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LightInTheBox Data Breach - Popular global retailer leaks 1.3TB of customer data (1.5 billion records)

December 2019 by VPNMentor

Led by cybersecurity analysts Noam Rotem and Ran Locar, vpnMentor’s research team discovered a leak in a database belonging to the online retailer LightInTheBox.

A massive database, it contained over 1 terabyte of daily logs and compromised the security of LightInTheBox customers across the globe.

Not only is this a major breach in LightInTheBox’s data security protocols, but it also creates real dangers for those affected.

LightInTheBox Company Profile

LightInTheBox is an online retailer based in Beijing, China and trading on the New York Stock Exchange as LITB. Founded in 2007, LightInTheBox ships internationally, with most of its customers in North America and Europe. The company focuses on three core retail categories: apparel, small accessories and gadgets, and home and garden.

LightInTheBox is a huge business, generating over 12 million monthly visitors on its flagship website, along with several smaller subsidiary companies.

Timeline of Discovery and Owner Reaction

Sometimes, the extent of a data breach and the owner of the data are obvious, and the issue quickly resolved. But rare are these times. Most often, we need days of investigation before we understand what’s at stake or who’s leaking the data.

Understanding a breach and what’s at stake takes careful attention and time. We work hard to publish accurate and trustworthy reports, ensuring everybody who reads them understands their seriousness.

Some affected parties deny the facts, disregarding our research or playing down its impact. So, we need to be thorough and make sure everything we find is correct and true.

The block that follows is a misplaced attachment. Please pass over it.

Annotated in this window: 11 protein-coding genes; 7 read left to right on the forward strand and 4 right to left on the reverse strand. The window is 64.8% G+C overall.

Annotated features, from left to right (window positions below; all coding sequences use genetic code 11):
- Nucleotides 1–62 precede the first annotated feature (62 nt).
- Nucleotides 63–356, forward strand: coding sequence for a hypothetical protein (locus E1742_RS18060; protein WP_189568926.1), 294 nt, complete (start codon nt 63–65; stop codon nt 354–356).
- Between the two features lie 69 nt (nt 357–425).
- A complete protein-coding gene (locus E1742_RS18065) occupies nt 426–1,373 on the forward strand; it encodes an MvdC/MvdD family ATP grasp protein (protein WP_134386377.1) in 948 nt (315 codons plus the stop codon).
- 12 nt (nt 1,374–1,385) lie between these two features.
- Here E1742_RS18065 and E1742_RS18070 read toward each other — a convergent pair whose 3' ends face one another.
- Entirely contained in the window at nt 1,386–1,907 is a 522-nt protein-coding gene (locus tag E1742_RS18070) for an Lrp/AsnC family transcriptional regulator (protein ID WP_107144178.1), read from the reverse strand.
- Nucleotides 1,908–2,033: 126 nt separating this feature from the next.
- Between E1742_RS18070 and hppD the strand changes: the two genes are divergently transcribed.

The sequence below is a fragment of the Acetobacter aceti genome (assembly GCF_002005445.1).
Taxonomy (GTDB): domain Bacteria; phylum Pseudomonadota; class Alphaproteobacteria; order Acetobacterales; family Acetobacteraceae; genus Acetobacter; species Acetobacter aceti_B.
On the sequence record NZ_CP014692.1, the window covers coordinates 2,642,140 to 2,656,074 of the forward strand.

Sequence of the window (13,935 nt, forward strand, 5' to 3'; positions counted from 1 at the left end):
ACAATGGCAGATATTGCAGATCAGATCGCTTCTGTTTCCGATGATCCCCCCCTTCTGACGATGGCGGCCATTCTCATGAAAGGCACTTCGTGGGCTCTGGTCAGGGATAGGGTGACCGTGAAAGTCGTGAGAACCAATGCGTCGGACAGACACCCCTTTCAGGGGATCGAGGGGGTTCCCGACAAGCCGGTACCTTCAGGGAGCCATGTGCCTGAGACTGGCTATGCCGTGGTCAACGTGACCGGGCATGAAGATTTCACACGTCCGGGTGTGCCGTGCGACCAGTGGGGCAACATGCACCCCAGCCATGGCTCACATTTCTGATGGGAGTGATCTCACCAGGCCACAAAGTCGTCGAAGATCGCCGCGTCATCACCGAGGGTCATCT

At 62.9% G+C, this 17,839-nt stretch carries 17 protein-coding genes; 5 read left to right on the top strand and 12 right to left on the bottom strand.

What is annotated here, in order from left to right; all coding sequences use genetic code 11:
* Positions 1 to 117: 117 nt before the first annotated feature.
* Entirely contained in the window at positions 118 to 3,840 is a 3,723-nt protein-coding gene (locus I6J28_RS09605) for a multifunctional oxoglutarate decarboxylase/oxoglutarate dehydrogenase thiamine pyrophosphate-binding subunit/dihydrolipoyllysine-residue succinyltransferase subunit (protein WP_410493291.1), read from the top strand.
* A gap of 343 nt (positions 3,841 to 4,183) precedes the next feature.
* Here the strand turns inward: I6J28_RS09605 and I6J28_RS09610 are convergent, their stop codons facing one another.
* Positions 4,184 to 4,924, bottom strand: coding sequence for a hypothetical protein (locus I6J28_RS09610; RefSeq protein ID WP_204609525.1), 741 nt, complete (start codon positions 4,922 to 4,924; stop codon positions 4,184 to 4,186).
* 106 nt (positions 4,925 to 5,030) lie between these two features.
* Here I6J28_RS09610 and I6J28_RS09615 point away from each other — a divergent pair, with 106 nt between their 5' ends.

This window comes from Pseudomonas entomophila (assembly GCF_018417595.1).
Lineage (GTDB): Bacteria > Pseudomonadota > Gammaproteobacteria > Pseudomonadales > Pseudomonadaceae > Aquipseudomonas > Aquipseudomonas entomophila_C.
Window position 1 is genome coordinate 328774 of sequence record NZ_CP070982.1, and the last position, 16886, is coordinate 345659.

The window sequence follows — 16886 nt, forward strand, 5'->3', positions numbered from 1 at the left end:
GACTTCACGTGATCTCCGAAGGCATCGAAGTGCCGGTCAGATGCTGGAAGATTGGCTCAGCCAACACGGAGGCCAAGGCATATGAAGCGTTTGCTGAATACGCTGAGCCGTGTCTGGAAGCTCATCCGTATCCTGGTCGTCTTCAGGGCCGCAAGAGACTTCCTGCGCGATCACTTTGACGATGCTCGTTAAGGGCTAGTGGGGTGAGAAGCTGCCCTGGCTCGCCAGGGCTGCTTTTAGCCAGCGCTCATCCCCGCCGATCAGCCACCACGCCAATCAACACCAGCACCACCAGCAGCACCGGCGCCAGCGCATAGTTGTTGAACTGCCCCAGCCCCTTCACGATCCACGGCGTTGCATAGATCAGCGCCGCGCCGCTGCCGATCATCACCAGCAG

In this case, after identifying LightInTheBox as the database’s owner, we contacted them to present our findings. While we didn’t receive a reply from the company, the database breach was closed shortly after.

● Date discovered: 20/11
● Date vendors contacted: 24/11
● Date of Action: Approx. 24/11/19

Example of Entries in the Database
LightInTheBox does not provide specific details about their data security and storage practices or the measures they take to protect customers’ data.

According to their Privacy Policy, they protect user data with:

“...administrative procedures to safeguard the confidentiality of your personal information, such as:

* Safeguarding all financial transactions done through this Site with Secure Sockets Layer ("SSL") encryption

* Granting only employees who are providing a specific service access to your personal information

* Working only with third-party service providers who we believe adequately secure all computer hardware.

While our business is designed with safeguarding your personal information in mind, please remember that 100% security does not presently exist anywhere, online or offline.”

Based on our team’s discovery, the measures they were taking were insufficient. The breached database contained over 1.3 TB of data, totaling over 1.5 billion records.